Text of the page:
It was only 11 a.m. when Alan Highton stared out into the clear blue sky over Lake Maracaibo and declared that it would be a fine night for a tremendous storm.
He wasn’t wrong, but it was an easy guess: 240 nights out of the year, this swath of the planet lights up with one of nature’s most magnificent spectacles, as lightning cuts through the sky at rates matched nowhere else on the planet.
It’s sometimes called the Faro del Catatumbo, or the Catatumbo Lighthouse, because it’s so bright and constant that sailors were said to navigate by it.
For decades, meteorologists believed the town of Kifuka in the Democratic Republic of Congo was the king of lightning activity. But more recently, relying on data from NASA’s Tropical Rainfall Measuring Mission satellite, this area in western Venezuela has stolen Kifuka’s thunder — recording 250 lightning flashes per square kilometer, or 0.39 square miles, annually.
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By comparison, Florida, which has the highest rate in the United States, gets only 59 lightning flashes per square kilometer annually and the dethroned Kifuka gets 158.
The faro has been in the books for centuries. Spanish poet Lope de Vega in his 1597 poem La Dragontea tells the story of night skies so bright that they kept the English pirate Sir Francis Drake from raiding Maracaibo. During his travels through South America from 1799 to 1804, famed German naturalist Alexander von Humboldt jotted down theories that the light show might be related to an “air-volcano” or “asphaltic soils” releasing “inflammable exhalations.”
Now, the phenomenon is getting its pop-culture due: a listing in next year’s Guinness World Records.
Highton, 50, a native of Barbados, is the faro’s de facto ambassador.
He first began admiring the phenomenon during the 1980s, when he was working on a farm in the surrounding hills.
“It was incredible that we had lightning every single morning almost the whole year,” he said. “But no one told me it was special.”
Years later, he moved into a small house in the lakeside village of Ologa to get a front-row seat — a view that he’s been sharing with the growing number of tourists he brings to the site.
Despite witnessing the show for decades, Highton’s enthusiasm often seems to eclipse that of his guests.
During a recent visit, he burst into a bunkhouse at 1 a.m. and began rattling a tambourine to wake visitors. “It’s started!” he said.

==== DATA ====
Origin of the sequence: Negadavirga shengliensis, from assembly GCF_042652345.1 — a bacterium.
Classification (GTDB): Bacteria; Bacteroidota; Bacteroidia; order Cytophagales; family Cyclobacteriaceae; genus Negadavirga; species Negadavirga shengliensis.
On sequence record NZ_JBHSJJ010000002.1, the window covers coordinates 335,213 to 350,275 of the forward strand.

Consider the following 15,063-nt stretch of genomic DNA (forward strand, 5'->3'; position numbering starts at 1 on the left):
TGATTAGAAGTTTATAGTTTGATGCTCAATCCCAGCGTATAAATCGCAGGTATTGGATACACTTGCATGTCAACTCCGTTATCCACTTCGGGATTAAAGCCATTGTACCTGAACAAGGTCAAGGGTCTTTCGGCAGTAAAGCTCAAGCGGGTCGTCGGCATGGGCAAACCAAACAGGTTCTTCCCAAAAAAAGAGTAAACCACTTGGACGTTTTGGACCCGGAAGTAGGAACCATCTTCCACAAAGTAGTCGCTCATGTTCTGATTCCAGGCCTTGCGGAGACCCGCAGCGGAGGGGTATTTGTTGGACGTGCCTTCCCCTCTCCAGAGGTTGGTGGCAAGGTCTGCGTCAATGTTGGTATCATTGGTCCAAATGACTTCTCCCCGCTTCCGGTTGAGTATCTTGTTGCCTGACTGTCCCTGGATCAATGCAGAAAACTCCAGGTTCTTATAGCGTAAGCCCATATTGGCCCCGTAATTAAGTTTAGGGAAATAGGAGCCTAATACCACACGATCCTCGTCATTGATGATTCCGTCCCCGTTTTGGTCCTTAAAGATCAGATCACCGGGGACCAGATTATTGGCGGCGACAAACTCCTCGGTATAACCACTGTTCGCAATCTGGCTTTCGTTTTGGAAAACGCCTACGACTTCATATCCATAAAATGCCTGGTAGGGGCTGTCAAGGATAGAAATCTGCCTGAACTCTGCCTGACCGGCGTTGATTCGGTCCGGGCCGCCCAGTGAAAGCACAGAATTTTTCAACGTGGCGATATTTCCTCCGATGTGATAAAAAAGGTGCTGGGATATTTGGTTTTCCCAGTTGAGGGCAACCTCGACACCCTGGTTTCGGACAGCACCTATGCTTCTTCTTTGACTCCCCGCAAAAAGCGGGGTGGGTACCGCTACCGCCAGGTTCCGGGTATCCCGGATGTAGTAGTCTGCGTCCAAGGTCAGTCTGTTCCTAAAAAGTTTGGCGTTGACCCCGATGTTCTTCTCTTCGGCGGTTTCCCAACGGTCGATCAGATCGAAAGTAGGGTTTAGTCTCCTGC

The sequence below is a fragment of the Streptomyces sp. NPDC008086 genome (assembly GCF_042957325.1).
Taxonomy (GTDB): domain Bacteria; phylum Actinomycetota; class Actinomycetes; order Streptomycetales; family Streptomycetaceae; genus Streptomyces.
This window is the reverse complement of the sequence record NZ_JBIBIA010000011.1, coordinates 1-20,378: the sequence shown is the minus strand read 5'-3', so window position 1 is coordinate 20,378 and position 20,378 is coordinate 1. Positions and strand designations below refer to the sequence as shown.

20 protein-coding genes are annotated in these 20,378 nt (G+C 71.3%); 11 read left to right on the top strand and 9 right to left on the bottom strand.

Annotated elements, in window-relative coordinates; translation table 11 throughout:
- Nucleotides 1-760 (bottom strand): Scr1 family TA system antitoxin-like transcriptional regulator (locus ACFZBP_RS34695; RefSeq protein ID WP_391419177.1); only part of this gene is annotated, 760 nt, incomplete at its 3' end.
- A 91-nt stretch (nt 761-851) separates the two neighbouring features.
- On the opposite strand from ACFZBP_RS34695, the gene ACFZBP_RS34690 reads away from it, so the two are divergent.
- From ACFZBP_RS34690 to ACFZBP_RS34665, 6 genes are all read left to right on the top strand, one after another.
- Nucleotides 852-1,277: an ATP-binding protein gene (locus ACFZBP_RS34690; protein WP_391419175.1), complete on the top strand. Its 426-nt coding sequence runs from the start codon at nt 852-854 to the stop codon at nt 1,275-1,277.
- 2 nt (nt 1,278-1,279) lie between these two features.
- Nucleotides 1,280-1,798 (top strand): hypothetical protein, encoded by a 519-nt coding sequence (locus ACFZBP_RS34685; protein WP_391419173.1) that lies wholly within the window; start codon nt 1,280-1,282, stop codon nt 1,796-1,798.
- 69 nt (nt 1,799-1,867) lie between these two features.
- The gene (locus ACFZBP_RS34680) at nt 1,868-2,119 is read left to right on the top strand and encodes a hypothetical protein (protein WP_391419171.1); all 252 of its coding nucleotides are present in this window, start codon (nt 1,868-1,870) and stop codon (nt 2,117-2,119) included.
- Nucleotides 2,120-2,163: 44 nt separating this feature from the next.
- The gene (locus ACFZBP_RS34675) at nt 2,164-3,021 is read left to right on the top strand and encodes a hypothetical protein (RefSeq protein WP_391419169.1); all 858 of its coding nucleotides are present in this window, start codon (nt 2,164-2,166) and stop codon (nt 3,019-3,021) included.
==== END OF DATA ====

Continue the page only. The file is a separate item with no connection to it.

In the distance, the skies were alight with hues of purple and deep orange, as lightning arced between clouds and danced across the lake.
Three hours later, when the activity spiked again but everyone was back in bed, Highton was banging the tambourine again.
Ologa is a postcard of brightly painted stilt-houses that straddle a narrow spit of land between a lagoon and Lake Maracaibo. Almost everyone in the fishing village of 300 seems to have a story about fried wiring and dead stereos that they blame on the faro.
Angel Alberto Villasmil, 72, said one time lightning hit so close “it put my whole body to sleep and killed my black chicken.”
Highton said the lightning rod on his house — one of the few in town — has taken direct hits at least 30 times in recent years.
Ever since Humboldt’s time of “air-volcanoes,” researchers have speculated about the nature of the faro. Some argue that methane particles drifting off the lake and surrounding swamps might be fueling the storms. But the most compelling explanation is also the most mundane: Lake Maracaibo is nuzzled in a fork of the Andes mountain chain, open to sea breezes from the north. At night, the mountain and ocean winds clash over the warm water.
“All this convergence over a hot and humid environment . . . makes it the perfect spot for thunderstorm development and high flash-rate occurrence,” according to a research paper presented at the 2011 International Conference on Atmospheric Electricity in Brazil.
For most people, Lake Maracaibo conjures up the image of oil platforms and its gritty namesake city, Venezuela’s second largest, that sits at the lake’s northern edge.
But the lake covers 5,100 square miles — more than three times the size of Rhode Island — and its southern portion is isolated and partially protected by the Cienegas de Juan Manuel National Park. Here, sotalia freshwater dolphin chase the boats of crab fishermen, and the flooded forests that line the banks teem with wildlife.
Erik Quiroga, a Venezuelan environmentalist who was key to getting the faro in next year’s Guinness book, hopes to use the lightning to build awareness about this part of Venezuela. He wants the government to do more to protect the wetlands and prepare the area for the flood of researchers and tourists he thinks will flock to the area.
“This is already a big deal nationally, and could have a really big impact on the area,” Quiroga said.
When Highton isn’t watching lightning, he’s in the forest. He has already discovered two subspecies of the morpho butterfly. Morphos — large and almost iridescently blue — are an iconic symbol of the tropics. To find a new subspecies is like finding a new subspecies of cat.
“To find something that big and obvious,” Highton said, “is a sign that not much [research] is being done around here.”
He named one butterfly after his grandfather and the other he named after himself, Morpho rhetenor hightoni.
“I feel immortalized,” he said. “I can die now. Life has been lived. I’ve done my part.”
Highton considers himself a scientist, but the faro has made him superstitious. During trying times or when family members have died, the night lights seem to be paying homage to his grief. Visitors with deep religious convictions also seem to bring the sky alive, he said.
“People who aren’t so nice get a lesser lightning. When you get cool people, you get big storms,” he said. “Like the indigenous people who lived here 500 years ago, I seriously believe there is some sort of strange connection between people and this phenomenon.”